It was not until Do graduated from DePaul’s masters program that Hoecker reached out and asked if she wanted her photos to be featured in the book.

“This was my first experience seeing my work in print, so it is really cool to have something you know in this digital age that you can hold in your hand and share with family and friends. I also think it is a really cool way to show the skills I accumulated over my years at DePaul,” Do said. 

Do’s photo collection is titled “Finding Beauty In New Places,” and features six images ranging from Vietnamese cooking, yoga and two young boys playing in a puddle. 

“It is a community history, a collective work of normal people coping with the abnormal during a really unfortunate time in world history,” Do said. 

Johns passed out hard copies of “Virus City” and “American Gun,” anthologies from Big Shoulders at Lit Fest. 

“American Gun: A Poem by 100 Chicagoans” in 2020, but the themes of gun violence still persist. 100 Chicagoans from all over the city, particularly the South and West Sides, contributed to the poem. 

Chris Green, Big Shoulders editor and DePaul senior professional lecturer, used poetry to personalize those affected by gun violence. 

“It is the responsibility of artists to draw people’s attention to what’s important,” Green said. “I want people to understand that the arts can help. That they have something to offer in terms of meaningfulness.”

Chicago is notorious for being a city of gun violence, yet Green tries to dispute the narrative while reframing it. 

“I think that alone lets you know how serious the situation is here,” Green said. “We are constantly hearing about shootings and gun deaths, but you only get the most superficial kinds of facts reported on the news or what have you. So this poem is able to provide the kind of personal detail and attention that’s often not represented in the media.”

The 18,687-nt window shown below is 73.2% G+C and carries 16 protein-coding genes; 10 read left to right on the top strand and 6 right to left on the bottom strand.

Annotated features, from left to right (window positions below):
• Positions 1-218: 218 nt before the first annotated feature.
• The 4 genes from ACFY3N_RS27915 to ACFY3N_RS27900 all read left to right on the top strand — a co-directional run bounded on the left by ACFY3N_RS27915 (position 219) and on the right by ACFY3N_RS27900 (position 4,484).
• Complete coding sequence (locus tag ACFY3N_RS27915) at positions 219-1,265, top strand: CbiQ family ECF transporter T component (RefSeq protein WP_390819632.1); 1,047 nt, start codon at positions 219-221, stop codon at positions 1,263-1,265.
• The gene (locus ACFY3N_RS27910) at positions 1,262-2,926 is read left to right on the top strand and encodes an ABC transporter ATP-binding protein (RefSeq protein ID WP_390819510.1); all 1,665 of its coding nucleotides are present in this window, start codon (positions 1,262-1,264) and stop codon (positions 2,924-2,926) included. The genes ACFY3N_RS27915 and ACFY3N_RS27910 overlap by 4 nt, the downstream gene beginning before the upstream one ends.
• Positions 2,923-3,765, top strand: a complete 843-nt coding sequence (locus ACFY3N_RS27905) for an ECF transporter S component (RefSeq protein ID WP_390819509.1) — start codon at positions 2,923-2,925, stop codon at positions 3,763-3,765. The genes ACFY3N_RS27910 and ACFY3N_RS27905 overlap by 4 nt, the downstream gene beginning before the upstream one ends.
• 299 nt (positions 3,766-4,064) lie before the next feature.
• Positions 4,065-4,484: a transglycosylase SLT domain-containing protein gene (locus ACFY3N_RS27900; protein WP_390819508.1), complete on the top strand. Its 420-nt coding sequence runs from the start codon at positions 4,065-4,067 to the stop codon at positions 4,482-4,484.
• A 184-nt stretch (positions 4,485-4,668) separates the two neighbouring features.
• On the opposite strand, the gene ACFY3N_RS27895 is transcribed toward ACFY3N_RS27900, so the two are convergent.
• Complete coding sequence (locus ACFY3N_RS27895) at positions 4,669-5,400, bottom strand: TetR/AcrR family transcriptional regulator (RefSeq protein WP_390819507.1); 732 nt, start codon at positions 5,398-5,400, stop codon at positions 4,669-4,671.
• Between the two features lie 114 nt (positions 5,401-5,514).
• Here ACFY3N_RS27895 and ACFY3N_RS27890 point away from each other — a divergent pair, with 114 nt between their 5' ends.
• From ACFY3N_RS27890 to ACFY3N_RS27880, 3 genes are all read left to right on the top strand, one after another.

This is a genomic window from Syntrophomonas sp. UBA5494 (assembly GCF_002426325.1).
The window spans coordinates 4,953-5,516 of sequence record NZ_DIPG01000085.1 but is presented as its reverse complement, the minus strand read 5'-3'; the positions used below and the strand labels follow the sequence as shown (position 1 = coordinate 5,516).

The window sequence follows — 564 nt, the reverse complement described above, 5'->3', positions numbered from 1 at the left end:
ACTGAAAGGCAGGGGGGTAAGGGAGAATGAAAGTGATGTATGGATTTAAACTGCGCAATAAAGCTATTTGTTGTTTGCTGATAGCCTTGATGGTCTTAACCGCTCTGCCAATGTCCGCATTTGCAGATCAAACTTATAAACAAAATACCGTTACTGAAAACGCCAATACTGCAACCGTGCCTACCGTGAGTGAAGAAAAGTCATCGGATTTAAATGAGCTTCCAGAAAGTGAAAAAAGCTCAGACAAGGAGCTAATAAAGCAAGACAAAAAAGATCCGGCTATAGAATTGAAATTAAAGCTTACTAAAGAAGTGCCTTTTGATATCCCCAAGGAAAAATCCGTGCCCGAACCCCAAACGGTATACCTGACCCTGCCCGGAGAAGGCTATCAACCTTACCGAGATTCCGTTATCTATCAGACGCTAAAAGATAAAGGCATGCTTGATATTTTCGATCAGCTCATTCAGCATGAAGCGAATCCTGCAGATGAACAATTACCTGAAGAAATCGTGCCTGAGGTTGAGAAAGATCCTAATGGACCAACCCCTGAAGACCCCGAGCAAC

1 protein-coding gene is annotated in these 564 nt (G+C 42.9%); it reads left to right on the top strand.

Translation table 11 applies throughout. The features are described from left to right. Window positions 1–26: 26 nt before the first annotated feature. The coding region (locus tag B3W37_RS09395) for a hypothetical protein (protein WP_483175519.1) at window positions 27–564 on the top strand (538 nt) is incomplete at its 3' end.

Poet Ana Castillo was featured in the poem and reflects about how violence should be addressed. 

“Our immediate needs could be rural, urban and address this issue and at some point this country has to come to some realistic terms that translate into action for the sake of our youth and our families,” Castillo said. 

Green utilized the stanzas and composition called pantoum to create a statement about the themes. 

“The form of the pantoum is such that every line in the poem is repeated twice,” Green said. “Lines two and four from one stanza that become lines one and three and the following stanzas on and on.”

The poem’s beat mimics a semi-automatic rifle firing. 

“It also represents the seemingly endless round of gun deaths in the city,” he added. 

By creating the anthology connecting individual’s by this one issue, it becomes personal to those unaffected. 

“I hope that [readers] see that gun violence is a personal issue,” he said. “That their actual persons are not just statistics that are dying from gun violence. I think because of this ability to pay attention to the kind of nuanced detail and imagery that people deserve in these kinds of extreme situations.”

Both works are available for free online and at Big Shoulders.

Connect with Nadia Carolina Hernandez: @naddivz | [email protected]

Connect with Lilly Keller: @lillyraek | [email protected]